Iraqi ancient winged bull resurrected on London's Fourth Plinth

Iraqi ancient winged bull resurrected on London's Fourth Plinth
A recreation of the mythical winged bull that guarded the Assyrian city of Nineveh, made using cans of Iraqi date syrup, has been installed in London's Trafalgar Square.
2 min read
28 Mar, 2018
Mayor of London Sadiq Khan and Michael Rakowitz unveil the Fourth Plinth sculpture [Getty]
A recreation of a mythological beast that guarded the ancient city of Nineveh, made using 10,500 cans of Iraqi date syrup, has been unveiled in London's Trafalgar Square.

The 14-foot statue, installed so it gazes towards the Middle East, was unveiled by the Iraqi-American artist Michael Rakowitz and the capital's mayor Sadiq Khan on Wednesday.

The artwork, sitting atop London's famous Fourth Plinth, an ever-changing exhibition space, is a sculpture of a lamassu, a winged bull creature with the head of a man, which served as a protective deity at Nineveh's Nergal Gate.

Having survived 3,000 years, the original was reduced to rubble by Islamic State militants in 2015.

Its resurrection was constructed of 10,500 cans of date syrup, representing Iraq's renowned date industry before it was decimated by two Gulf Wars and decades of sanctions.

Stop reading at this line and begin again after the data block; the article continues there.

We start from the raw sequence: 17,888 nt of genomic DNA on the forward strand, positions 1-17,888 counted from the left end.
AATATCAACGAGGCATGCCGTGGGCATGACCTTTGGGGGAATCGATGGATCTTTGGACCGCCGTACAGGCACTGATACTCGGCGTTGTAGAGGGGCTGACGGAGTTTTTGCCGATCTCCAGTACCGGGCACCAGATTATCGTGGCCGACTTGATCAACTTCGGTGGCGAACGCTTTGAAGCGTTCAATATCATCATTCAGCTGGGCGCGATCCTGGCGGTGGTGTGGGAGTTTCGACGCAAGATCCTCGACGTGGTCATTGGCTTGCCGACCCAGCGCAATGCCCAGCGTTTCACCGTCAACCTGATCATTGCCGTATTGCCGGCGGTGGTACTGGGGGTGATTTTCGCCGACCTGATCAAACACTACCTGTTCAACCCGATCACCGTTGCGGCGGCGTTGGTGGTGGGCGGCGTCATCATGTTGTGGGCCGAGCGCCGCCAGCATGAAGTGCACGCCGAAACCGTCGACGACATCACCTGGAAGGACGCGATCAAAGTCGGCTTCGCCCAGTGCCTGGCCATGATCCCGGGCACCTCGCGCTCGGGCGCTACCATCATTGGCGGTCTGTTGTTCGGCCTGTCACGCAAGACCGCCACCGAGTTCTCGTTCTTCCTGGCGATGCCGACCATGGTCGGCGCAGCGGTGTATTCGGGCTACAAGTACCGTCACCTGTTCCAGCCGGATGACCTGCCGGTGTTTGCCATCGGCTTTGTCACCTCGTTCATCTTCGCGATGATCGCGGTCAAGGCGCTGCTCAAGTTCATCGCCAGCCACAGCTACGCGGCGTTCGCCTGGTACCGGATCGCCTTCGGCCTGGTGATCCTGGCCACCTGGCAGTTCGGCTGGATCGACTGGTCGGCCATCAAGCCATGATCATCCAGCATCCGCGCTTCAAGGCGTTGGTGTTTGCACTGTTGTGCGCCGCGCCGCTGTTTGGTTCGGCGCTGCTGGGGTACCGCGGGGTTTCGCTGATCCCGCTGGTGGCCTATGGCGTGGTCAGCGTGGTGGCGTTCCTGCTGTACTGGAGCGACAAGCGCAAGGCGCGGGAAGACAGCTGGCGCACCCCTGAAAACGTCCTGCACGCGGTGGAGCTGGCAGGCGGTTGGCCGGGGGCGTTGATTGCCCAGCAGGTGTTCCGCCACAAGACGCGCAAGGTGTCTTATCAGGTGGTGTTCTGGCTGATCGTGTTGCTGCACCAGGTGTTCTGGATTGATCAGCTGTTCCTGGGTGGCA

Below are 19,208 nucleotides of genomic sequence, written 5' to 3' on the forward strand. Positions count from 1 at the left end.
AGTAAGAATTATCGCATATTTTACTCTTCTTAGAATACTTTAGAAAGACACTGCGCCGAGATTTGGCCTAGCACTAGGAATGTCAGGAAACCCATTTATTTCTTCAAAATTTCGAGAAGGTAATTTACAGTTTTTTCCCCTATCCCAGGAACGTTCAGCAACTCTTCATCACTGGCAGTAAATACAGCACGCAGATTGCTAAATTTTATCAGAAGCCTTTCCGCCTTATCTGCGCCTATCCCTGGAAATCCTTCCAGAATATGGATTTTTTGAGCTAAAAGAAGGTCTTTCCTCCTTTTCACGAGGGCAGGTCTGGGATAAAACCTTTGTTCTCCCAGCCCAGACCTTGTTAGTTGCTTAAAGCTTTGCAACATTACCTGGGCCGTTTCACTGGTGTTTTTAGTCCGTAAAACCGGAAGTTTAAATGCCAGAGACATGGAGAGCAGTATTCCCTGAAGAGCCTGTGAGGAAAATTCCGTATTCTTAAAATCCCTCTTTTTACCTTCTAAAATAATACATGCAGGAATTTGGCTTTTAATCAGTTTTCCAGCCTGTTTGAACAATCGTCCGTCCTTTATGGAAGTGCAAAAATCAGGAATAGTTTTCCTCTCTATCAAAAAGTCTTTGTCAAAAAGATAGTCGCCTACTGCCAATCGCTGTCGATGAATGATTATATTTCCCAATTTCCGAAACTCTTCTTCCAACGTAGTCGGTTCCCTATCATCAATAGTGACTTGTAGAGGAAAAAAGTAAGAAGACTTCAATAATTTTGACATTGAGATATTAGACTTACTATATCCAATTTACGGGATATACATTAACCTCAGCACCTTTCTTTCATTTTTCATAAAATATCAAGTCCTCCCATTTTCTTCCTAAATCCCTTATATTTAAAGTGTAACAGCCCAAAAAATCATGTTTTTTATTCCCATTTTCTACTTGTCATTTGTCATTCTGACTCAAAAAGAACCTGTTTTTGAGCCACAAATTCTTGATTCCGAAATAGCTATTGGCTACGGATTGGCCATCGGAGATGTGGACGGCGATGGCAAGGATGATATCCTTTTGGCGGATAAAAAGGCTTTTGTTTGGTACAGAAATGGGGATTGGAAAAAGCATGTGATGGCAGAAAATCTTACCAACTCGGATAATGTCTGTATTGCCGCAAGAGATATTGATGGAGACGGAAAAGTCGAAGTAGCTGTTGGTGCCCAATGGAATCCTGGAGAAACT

The sculpture is part of Rakowitz's project - The Invisible Enemy Should Not Exist - to reconstruct all 7,000 objects known to have been looted from the National Museum of Iraq in the aftermath of the 2003 US-led invasion.

All of the recreations are made from Middle Eastern foodstuff packaging and local Arabic newspapers. 

On one occasion Rakowitz bought 18 of Saddam Hussein's dinner plates from a US veteran and a refugee whose father had been a high-ranking soldier in the Iraqi army, and featured them in his 2011 work Spoils, in which he persuaded a Manhattan restaurant to use them to serve an Iraqi dish of venison and date syrup.

The project was halted after two months when the restaurant received a cease-and-desist letter from the US Department of State and the crockery was returned to Iraq.

Rakowitz's sculpture is the 12th work to appear on the Fourth Plinth since the programme started, and will be there until March 2020.

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